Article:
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He Was An Interpreter For U.S. Forces In Afghanistan And Now He's Driving For Uber

Ahmad Zai Ahmadi was just a teenager when he ran into a group of U.S. Marines at a bazaar in his hometown of Kandahar, Afghanistan, in 2003.

"I just started saying, 'Hi' and 'How are you,' and they say, 'OK, you speak English. Do you want to be translating for us?' I say, 'Of course, yes!' " recalls Ahmadi, now 36.

He went on to work as an interpreter for U.S. forces for nearly a decade, a job that took him all over Afghanistan. He forged friendships with U.S. service members, including a number of high-ranking officers. His nickname was Rock.


Annice Lyn for NPR

PHOTOS: They Could Put Food On The Table — Until The Pandemic Struck

Filipino broom maker Gloria Hernandez longs for chicken and milkfish — big milkfish. She can only afford small ones now, and they don't add up to a decent meal. She eats rice with coffee twice a day so she doesn't feel hungry. Fried eggs and bread — those are the foods Nigerian clergyman Femi Oyekan Moses used to eat all the time and misses the most. Now he mainly eats beans and corn and often skips lunch.


AP

Children And Teens Gained Weight At An Alarming Rate During The Pandemic, The CDC Says

As a group, American children and teenagers have seen a significant increase in weight gain since the COVID-19 pandemic began, with the biggest jumps occurring in younger school-aged children and those who were already prone to obesity, according to a new study by the Centers for Disease Control and Prevention.


AFP via Getty Images

More Than 600,000 White Flags On The National Mall Honor Lives Lost To COVID

Updated September 17, 2021 at 11:18 AM ET

For more than two weeks starting this month, over 600,000 white flags will fill the National Mall — symbolizing the lives lost to COVID-19 in the United States.

Each of the flags, displayed across the 20 acres of grass, will hold a written personalized message from loved ones honoring their memory.


AP

In Texas, Officials Are Reporting A Surge Of Migrants At The Southern Border This Week

A surge in migration at the U.S.-Mexico border is again causing issues for federal authorities and local officials in Texas.


AP

European Official: We Have A 'Moral Duty' To Help Afghan Refugees

Updated September 17, 2021 at 8:34 AM ET

European Commissioner Ylva Johansson believes Europe has an obligation to help Afghan refugees.

"We have a lot of people that have been fighting for our values and done that in a real good way in Afghanistan. And it's our moral duty now to do everything we can to protect them and evacuate them to a safe home," Johansson told NPR's Rachel Martin.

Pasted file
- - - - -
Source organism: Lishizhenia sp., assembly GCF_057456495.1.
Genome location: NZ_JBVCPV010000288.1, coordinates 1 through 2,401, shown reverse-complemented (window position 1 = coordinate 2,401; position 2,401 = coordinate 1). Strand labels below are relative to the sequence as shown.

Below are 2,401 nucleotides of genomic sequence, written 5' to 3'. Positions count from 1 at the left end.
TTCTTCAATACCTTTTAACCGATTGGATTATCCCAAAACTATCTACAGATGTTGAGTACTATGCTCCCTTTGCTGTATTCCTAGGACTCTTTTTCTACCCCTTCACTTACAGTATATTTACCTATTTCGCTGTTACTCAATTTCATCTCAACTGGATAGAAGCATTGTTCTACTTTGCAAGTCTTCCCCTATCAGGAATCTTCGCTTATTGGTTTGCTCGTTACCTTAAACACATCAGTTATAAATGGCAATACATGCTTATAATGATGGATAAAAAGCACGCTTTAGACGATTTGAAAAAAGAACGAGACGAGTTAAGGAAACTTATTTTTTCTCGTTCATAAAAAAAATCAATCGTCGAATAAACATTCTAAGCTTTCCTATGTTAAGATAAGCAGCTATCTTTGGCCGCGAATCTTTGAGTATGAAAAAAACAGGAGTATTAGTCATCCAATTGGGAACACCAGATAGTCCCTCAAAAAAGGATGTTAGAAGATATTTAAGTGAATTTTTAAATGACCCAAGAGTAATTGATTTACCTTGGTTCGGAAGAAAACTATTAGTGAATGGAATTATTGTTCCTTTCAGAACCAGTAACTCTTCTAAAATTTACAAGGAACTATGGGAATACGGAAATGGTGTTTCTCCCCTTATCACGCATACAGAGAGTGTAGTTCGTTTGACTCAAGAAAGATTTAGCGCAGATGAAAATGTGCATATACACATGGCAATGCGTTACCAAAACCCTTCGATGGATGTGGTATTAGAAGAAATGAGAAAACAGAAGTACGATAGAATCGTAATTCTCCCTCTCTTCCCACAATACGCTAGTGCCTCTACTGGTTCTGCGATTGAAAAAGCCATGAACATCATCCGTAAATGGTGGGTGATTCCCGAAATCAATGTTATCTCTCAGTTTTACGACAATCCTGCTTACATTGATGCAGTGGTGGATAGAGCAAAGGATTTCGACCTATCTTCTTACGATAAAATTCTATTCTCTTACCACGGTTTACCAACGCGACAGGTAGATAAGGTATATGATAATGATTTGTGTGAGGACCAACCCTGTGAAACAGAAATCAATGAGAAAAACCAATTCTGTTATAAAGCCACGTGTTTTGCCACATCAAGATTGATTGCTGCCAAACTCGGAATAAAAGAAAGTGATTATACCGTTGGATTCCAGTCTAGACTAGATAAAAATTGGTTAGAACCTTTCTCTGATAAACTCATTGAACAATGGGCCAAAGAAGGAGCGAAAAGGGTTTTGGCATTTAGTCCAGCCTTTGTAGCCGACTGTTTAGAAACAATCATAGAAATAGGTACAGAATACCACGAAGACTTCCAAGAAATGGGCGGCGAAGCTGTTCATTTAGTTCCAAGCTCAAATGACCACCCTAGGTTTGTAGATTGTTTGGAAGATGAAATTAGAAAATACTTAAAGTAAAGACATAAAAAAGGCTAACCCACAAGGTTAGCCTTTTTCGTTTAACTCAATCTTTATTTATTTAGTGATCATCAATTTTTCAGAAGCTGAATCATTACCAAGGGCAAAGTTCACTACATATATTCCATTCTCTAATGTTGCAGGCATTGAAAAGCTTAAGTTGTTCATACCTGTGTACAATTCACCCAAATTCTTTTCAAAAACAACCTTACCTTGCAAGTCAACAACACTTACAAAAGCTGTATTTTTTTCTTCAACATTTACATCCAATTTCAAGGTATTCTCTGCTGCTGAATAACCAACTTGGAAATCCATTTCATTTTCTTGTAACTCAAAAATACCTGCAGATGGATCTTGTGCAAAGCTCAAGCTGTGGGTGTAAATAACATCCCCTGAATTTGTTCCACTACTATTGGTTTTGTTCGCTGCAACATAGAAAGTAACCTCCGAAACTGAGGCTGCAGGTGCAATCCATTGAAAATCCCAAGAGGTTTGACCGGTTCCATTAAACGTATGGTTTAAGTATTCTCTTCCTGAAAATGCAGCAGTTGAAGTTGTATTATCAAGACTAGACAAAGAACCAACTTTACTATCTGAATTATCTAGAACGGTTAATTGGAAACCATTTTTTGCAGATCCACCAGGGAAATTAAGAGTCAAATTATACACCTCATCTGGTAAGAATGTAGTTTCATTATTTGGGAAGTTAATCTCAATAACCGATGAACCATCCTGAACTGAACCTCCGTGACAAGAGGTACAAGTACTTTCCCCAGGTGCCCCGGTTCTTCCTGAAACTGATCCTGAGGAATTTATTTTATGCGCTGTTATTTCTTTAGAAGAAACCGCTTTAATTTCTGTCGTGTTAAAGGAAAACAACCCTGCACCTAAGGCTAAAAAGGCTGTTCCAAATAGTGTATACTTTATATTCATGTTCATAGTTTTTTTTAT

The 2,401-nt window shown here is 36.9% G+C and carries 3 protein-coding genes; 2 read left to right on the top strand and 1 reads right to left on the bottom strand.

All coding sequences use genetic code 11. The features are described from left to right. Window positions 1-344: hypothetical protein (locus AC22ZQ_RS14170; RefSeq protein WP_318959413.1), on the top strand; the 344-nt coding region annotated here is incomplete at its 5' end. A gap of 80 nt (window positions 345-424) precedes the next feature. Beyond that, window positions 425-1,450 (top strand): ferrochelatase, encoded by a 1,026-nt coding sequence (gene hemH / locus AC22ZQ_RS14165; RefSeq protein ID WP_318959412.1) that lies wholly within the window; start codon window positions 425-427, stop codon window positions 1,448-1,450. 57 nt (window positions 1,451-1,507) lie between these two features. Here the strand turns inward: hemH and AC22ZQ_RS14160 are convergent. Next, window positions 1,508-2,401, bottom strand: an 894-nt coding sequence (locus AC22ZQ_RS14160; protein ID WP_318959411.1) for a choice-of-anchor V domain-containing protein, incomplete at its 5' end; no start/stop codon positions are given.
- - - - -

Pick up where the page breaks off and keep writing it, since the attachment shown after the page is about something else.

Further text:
Getty Images

Yes, We're Calling It Hispanic Heritage Month And We Know It Makes Some Of You Cringe

Updated September 17, 2021 at 11:54 AM ET

As the headline unambiguously states, here at NPR we've kicked off Hispanic Heritage Month.

Not Latino Heritage Month. Not Latinx Heritage Month. Not even a compromise or a combination of the three: Hispanic/Latino/Latinx Heritage Month.


A Single Fire Killed Thousands Of Sequoias. Scientists Are Racing To Save The Rest

On a hot afternoon in California's Sequoia National Park, Alexis Bernal squints up at the top of a 200-foot-tall tree.

"That is what we would call a real giant sequoia monarch," she says. "It's massive."

At 40 feet in diameter, the tree easily meets the definition of a monarch, the name given to the largest sequoias. It's likely more than 1,500 years old.

Still, that's as old as this tree will get. The trunk is pitch black, the char reaching almost all the way to the top. Not a single green branch is visible.


AP

Hundreds Of Dead Migratory Birds In New York City Prompt Calls For Dimming Lights

Updated September 16, 2021 at 8:24 PM ET

Early Tuesday morning, Melissa Breyer set out to do her usual volunteer work — collecting the bodies of migratory birds who had died colliding with skyscrapers in downtown Manhattan.


Department of Justice via AP

The Trump-Russia Probe's Special Counsel Has Charged A Lawyer With Lying To The FBI

Updated September 16, 2021 at 10:27 PM ET

A Washington attorney who specializes in cybersecurity issues has been indicted for allegedly lying to the FBI ahead of the 2016 election in a conversation about possible ties between Donald Trump and Russia.

Michael Sussmann, a former federal prosecutor who had worked at a law firm with longstanding links to the Democratic Party, is the second individual to be charged in special counsel John Durham's investigation into the origins of the FBI's Trump-Russia probe.


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